Admiralty Defendant Still May Demand Jury Based On Counterclaims

A plaintiff bringing a case that satisfies the requirements for both admiralty and diversity jurisdiction can elect to proceed on either basis, the primary difference being that a jury generally is not available if plaintiff files a libel in admiralty rather than an ordinary civil complaint. See In re: Chimenti, 79 F.3d 534, 537 (6th Cir. 1996). A plaintiff might want to exclude a jury for strategic reasons, and therefore could elect the admiralty route.

However, In re: Lockheed Martin Corp., No. 06-1344, 2007 WL 2793112 (4th Cir. Sept. 27, 2007), illustrates that a defendant can frustrate that election by bringing a declaratory judgment counterclaim and filing a jury demand. In Lockheed Martin, plaintiff successfully moved to strike defen­dant’s jury demand, arguing that the declaratory judgment claim was merely the “flipside” of plaintiff’s affirmative claims, and that defendant should not be permitted an end-run around plaintiff’s admiralty strategy. Defendant filed a mandamus petition.

Noting a split in the circuits, the appellate court held that 28 U.S.C. § 1333 and Fed.R.Civ.P. 9(h) permitted a defendant to bring proper non-admiralty counterclaims and to have them tried to a jury. The court granted the writ of mandamus.


Plaintiff's Own Withdrawal Of Federal Claim Ends Jurisdiction Over State Claim

In addition to claims that fall within specific federal subject-matter jurisdiction, federal courts also are permitted to hear state-law claims pled as part of the same case. See 28 U.S.C. § 1367 (the doctrine of supplemental jurisdiction).

It is well-established that if a defendant successfully moves to dismiss all of the claims for which federal jurisdiction exists, leaving only claims based on state law, the district court has the discretion to dismiss the state-law claims (which the plaintiff then might be able to assert in state court). District courts frequently do just that. See, e.g., Sanchez & Daniels v. Koresko, No. 07-1228, 2007 WL 2757761 (7th Cir. Sept. 24, 2007) (district court properly terminated case after dismissing all claims over which it had original jurisdiction).

The Eleventh Circuit recently considered a case in which the termination of all federal claims occurred by plaintiff’s voluntary amendment of the complaint. In contrast to the discretionary standard applicable after granting of a Rule 12 motion, in Pintando v Miami-Dade Housing Agency, 501 F.3d 1241 (11th Cir. Sept. 25, 2007), the court found that when a party voluntarily withdraws all claims over which the district court had original jurisdiction, the judge is required to dismiss the case. Analogizing to Rockwell Int’l Corp. v. Unites States, 127 S. Ct. 1397 (2007) [covered in a previous post], the court held that the withdrawal of allegations in an amended complaint which had formed the basis of federal jurisdiction defeats jurisdiction altogether, and the case cannot continue in federal court.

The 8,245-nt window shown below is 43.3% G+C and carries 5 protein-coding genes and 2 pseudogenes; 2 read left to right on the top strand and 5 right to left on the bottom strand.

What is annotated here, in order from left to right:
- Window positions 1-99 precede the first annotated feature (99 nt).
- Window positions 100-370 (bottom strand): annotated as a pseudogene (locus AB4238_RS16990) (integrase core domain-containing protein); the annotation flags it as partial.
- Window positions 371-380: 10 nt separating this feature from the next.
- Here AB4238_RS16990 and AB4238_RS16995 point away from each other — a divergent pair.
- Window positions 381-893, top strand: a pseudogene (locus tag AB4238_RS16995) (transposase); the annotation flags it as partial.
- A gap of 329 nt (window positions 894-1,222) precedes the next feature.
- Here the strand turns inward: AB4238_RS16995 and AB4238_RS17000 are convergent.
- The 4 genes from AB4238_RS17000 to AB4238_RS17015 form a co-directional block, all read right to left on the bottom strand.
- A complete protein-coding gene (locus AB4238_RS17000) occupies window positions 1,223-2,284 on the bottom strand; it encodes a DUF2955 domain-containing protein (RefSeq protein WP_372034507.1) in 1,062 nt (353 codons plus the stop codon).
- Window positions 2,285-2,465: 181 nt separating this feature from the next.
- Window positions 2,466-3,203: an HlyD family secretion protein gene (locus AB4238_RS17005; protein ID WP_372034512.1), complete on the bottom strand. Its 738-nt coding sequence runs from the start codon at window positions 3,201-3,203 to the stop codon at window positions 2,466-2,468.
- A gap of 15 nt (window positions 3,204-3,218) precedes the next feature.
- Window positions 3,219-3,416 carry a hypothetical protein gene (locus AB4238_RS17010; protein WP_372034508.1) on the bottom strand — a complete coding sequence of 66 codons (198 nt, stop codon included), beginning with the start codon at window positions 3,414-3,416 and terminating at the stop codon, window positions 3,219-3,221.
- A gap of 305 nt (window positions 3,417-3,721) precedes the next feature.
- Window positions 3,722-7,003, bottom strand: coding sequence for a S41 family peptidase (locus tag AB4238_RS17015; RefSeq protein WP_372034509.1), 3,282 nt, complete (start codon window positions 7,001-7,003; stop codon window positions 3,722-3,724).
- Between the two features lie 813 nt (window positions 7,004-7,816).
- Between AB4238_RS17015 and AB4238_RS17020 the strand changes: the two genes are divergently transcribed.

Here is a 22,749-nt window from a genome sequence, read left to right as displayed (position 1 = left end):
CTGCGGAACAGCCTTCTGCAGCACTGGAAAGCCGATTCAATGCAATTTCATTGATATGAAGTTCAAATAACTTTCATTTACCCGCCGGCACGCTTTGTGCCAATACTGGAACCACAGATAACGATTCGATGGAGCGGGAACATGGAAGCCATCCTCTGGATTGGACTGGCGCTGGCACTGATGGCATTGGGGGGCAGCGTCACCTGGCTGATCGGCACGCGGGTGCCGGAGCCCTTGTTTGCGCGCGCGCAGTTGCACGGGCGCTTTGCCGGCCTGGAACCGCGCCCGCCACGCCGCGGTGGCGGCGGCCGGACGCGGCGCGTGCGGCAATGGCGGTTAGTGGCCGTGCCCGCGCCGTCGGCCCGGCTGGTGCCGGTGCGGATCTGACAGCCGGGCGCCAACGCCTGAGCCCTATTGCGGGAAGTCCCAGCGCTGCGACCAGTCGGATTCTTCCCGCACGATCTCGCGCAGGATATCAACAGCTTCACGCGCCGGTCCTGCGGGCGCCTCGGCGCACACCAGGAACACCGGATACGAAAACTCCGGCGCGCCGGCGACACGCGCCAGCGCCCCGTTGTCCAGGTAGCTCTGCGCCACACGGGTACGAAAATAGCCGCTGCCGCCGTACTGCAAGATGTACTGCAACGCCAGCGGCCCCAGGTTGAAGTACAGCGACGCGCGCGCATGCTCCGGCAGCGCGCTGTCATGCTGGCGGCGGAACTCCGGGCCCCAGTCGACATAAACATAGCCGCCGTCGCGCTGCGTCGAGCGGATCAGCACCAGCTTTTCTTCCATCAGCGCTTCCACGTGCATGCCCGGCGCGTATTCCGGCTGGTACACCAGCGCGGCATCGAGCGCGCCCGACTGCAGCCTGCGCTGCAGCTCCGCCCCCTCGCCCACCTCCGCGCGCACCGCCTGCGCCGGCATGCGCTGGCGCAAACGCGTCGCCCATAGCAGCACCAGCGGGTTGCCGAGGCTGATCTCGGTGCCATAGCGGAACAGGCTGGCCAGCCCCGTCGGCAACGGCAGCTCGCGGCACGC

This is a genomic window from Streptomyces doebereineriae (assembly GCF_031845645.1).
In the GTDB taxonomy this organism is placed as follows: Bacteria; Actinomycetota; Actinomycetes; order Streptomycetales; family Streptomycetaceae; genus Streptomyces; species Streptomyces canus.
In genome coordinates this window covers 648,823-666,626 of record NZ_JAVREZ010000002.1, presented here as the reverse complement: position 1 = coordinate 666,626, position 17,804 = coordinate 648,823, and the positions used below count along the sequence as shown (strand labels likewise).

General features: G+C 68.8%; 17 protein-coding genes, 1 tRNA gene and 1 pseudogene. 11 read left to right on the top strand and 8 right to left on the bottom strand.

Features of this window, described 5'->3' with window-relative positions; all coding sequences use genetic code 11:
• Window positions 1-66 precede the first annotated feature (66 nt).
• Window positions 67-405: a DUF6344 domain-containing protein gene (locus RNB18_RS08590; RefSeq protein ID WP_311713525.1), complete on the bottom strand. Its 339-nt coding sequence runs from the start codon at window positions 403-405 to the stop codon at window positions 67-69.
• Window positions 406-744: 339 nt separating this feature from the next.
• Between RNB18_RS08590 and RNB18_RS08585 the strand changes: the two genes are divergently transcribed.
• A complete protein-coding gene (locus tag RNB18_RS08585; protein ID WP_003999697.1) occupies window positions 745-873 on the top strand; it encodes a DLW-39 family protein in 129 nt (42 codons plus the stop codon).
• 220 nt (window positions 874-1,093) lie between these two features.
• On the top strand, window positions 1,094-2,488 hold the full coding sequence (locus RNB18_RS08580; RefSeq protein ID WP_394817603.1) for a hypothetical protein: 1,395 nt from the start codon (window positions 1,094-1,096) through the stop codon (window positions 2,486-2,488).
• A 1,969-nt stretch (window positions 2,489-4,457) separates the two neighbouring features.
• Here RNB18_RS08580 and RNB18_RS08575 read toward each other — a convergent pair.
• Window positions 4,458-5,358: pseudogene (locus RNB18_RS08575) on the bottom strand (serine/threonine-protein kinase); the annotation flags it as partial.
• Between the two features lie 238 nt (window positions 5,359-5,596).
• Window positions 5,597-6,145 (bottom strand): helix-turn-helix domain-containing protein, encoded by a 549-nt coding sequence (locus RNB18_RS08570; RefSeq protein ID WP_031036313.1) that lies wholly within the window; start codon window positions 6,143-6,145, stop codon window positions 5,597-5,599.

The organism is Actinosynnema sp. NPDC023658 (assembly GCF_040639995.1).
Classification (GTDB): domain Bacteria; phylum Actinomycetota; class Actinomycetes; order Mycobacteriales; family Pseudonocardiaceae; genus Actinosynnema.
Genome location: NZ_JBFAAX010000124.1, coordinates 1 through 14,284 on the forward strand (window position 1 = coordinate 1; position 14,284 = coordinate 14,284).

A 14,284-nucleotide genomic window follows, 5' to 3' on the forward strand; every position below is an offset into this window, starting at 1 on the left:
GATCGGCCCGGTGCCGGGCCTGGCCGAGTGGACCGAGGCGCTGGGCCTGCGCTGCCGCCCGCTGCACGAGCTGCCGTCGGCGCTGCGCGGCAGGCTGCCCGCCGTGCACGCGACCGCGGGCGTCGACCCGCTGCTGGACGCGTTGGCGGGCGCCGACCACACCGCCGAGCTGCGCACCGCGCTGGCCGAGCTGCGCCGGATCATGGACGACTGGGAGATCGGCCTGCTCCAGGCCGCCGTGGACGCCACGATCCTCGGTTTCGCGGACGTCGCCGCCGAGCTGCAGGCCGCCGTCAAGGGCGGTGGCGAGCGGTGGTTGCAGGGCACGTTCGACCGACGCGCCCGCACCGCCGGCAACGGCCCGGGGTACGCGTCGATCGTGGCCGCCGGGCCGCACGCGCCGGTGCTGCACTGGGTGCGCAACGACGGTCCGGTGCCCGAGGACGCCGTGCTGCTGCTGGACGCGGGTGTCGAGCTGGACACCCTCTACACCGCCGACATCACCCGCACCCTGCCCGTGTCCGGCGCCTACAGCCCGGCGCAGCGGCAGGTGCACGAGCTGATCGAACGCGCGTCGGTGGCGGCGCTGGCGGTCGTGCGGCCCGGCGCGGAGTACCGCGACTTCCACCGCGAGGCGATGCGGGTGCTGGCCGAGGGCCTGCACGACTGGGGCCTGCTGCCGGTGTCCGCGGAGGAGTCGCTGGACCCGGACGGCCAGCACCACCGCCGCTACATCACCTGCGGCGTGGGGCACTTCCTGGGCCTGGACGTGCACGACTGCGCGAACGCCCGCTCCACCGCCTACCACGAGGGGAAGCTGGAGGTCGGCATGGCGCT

Thus, if confronted with a situation like this one, a district court may grant a motion for leave to amend, and then must immediately dismiss the case for lack of federal jurisdiction.


Second Circuit Now Requires Parties Jointly To Affirmatively Request Oral Argument

The Second Circuit Court of Appeals has adopted an interim rule, effective August 27, 2007, that imposes a new, ‘opt-in’ procedure for oral argument. It does not appear that any other circuit has adopted such a requirement.

Under Fed.R.Civ.App. 34, oral argument is required unless the court finds that certain conditions are satisfied such that oral argument can be dispensed with and the case decided solely on the briefs. The Rule also specifies that a court “may require by local rule a statement explaining why oral argument should, or need not, be permitted.”

In a new twist on that rule, the Second Circuit’s Interim Local Rule 34 requires the parties to file a joint statement indicating whether they seek oral argument or agree to submit the case on the briefs. If the parties disagree, that must also be indicated. The joint statement is due within 14 days after the due date for the last brief. Any party failing to file the statement will be deemed not to seek oral argument.

The court allowed a one-month comment period, which expires September 27, 2007, and is running simultaneously with the adoption of the rule itself. There does not seem to have been much publicity about this, and because it is a unique and counter-intuitive change (going from an opt-out system to an opt-in system), the new rule seems like a trap for the unwary.